How exactly do you buy a ticket in Italian? What’s more appropriate to say depending on the relationship between you and the other person? What do you have to ask to buy a return ticket? How about asking how much the ticket costs?
In this lesson, we will take a look at the different ways you can buy a ticket during your visit to Italy. Read on to learn them all!
Let’s get started! Iniziamo!
How do you buy a ticket in Italian?
Say buongiorno or buonasera
Whenever you meet someone you are not on familiar terms with, such as ticket agent at a train station, you will need to greet them politely.
There are many greetings in Italian, but the ones you need to pay attention to here are just two:
Buongiorno, buon giorno
Compound: From buono, “good”, and giorno, “day”
Buongiorno can be used in the morning and throughout the day until sunset, just like the English greetings Good morning and good day.
Buongiorno. Un caffè, per favore.
Good morning. A coffee, please.
Buongiorno, mi può cambiare queste banconote?
Good morning, could you change these bills for me?
The other greeting, which you will only use after sunset, is buonasera.
Buonasera, buona sera
Compound: From buona, “good”, and sera, “evening”
Buonasera, vorrei un Martini.
Good evening, I would like a Martini.
Buonasera a tutti!
Good evening everyone!
A ticket for…
The next step in your quest to buy a ticket in Italian is the request itself. You will usually start by saying the equivalent of the English phrase a ticket to/for [what you need], which is un biglietto per [x]. Biglietto is the Italian translation of ticket.
Un biglietto per…
A ticket to/for…
Followed by what you need, which could be a ticket to a destination, a cinema ticket, etc. Some examples are:
Un biglietto per Milano Centrale.
A ticket to Milan Central Station.
Un biglietto per L’era giaciale.
A ticket for the Ice Age movie.
In case you ask for a ticket to any place, remember that this will always be a one-way ticket, unless you explicitly ask for a round-trip ticket, with…
Un biglietto di andata e ritorno per Milano Centrale.
A round-trip ticket to Milan Central Station.
Biglietto di andata e ritorno is round-trip ticket. If you want to specify that you need a one-way ticket, use the word biglietto di sola andata.
Un biglietto di sola andata per Lucca.
A one-way ticket to Lucca.
Of course, you may need more than one ticket. In this case, you need to use the plural form of ticket in Italian, which is biglietti. You will also need a number: in the table below I’ve listed the first 10 Italian numbers.
Italian numbers 1-10
Wondering why it’s un biglietto and not uno biglietto? Learn why in the Italian indefinite articles lesson!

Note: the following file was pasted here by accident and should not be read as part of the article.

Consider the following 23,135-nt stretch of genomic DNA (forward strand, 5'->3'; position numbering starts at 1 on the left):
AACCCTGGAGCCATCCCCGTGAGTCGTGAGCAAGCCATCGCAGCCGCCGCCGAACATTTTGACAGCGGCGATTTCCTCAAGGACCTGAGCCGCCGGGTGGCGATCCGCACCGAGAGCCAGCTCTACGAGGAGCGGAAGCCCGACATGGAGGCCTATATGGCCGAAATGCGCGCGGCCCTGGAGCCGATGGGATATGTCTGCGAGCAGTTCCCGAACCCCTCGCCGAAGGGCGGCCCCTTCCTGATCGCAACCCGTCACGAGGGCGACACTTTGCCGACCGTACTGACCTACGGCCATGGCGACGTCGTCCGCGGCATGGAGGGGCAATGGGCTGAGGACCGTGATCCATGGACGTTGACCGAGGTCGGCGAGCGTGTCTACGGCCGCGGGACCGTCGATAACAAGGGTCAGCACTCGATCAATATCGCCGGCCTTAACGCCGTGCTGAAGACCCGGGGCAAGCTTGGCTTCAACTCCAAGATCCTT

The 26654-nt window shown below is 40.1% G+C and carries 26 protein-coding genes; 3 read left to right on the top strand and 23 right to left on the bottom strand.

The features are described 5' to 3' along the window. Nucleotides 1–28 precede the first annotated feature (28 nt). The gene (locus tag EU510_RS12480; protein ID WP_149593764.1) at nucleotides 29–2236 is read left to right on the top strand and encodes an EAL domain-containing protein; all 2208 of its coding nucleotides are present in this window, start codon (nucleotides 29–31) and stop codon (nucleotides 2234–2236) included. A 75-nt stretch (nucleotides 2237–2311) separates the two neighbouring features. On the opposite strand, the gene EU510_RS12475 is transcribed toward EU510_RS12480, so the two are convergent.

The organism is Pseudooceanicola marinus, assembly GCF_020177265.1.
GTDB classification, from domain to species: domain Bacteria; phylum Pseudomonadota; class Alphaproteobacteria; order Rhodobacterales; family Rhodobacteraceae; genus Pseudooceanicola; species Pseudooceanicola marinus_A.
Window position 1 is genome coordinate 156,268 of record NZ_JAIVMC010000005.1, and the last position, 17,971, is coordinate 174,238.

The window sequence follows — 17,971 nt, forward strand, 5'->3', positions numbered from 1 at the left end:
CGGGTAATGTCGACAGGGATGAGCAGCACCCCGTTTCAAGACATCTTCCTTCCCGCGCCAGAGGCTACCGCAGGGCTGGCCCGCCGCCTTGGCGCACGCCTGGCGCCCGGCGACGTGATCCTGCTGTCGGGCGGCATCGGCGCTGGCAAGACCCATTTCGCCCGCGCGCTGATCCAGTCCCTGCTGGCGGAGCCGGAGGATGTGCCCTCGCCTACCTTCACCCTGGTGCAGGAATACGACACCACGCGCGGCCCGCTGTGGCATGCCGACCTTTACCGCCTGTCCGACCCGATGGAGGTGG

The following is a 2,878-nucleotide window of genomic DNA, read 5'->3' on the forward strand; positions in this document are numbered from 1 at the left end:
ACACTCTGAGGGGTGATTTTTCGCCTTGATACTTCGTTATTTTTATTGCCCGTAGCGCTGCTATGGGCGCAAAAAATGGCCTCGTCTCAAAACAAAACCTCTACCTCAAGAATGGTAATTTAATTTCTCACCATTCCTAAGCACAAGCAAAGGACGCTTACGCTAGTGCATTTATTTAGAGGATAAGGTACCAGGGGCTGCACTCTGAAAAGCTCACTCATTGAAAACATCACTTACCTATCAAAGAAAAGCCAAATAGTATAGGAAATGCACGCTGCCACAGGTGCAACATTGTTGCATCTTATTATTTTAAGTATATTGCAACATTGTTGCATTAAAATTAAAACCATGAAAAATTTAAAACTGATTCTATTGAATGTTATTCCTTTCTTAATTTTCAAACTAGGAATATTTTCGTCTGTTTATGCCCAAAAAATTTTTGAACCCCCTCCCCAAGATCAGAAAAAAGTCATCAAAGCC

Aiuta Lingookies con un 👍!
How do you ask for, say, three tickets to the beautiful city of Siena?
Tre biglietti per Siena.
Three tickets to Siena.
Or two tickets to Florence…
Due biglietti per Firenze.
Two tickets to Florence.
Hold on, we’re not done yet!
Say per favore and grazie
When buying a ticket in Italian or asking a stranger for anything, it’s always a good idea to add per favore, please, at the end of your request or question, and grazie after your request has been fulfilled. Polite manners are much appreciated!
Quattro biglietti per La traviata, per favore. Grazie!
Four tickets for La traviata, please. Thank you!
Now let’s see how to ask how much is a ticket in Italian.
How much is it?
When you buy a ticket in Italian, you may also want to know how much you will be spending.
To ask how much one ticket costs, say…
Quanto costa un biglietto aereo per…?
How much does a plane ticket to … cost?
Quanto costa un biglietto aereo per Roma?
How much does a plane ticket to Rome cost?
If you need to buy more than one ticket, say…
Quanto costano [num] biglietti per…?
How much are [num] tickets for …?
Quanto costano sei biglietti per il concerto di stasera?
How much are six tickets for the concert tonight?
To ask how much something costs, always start your sentence with either quanto costa if you are talking about something in the singular, or quanto costano if you want to know the price of something in the plural (numbers greater than 1).
Travelling with small children
Sometimes children under a certain age (usually 12) can pay a reduced price. This is particularly common in museums. How to buy a ticket in Italian if you are traveling with children and want to know if you can save some money? Use this:
È previsto un biglietto con prezzo ridotto per bambini?
Is there a discounted ticket for children?
If there is a reduced-price ticket for children (biglietto ridotto), the ticket for an adult may also be called a biglietto intero, a full-price ticket.
Buying a ticket in Italian will never give you anxiety again! 🙂
And that’s the end of our lesson on how to buy a ticket in Italian!
Now that you’ve seen how to buy a ticket in Italian, you might want to keep learning Italian online with these free Italian resources:
Title: Italian All-in-One For Dummies
Language: English / Italian
Publisher: For Dummies
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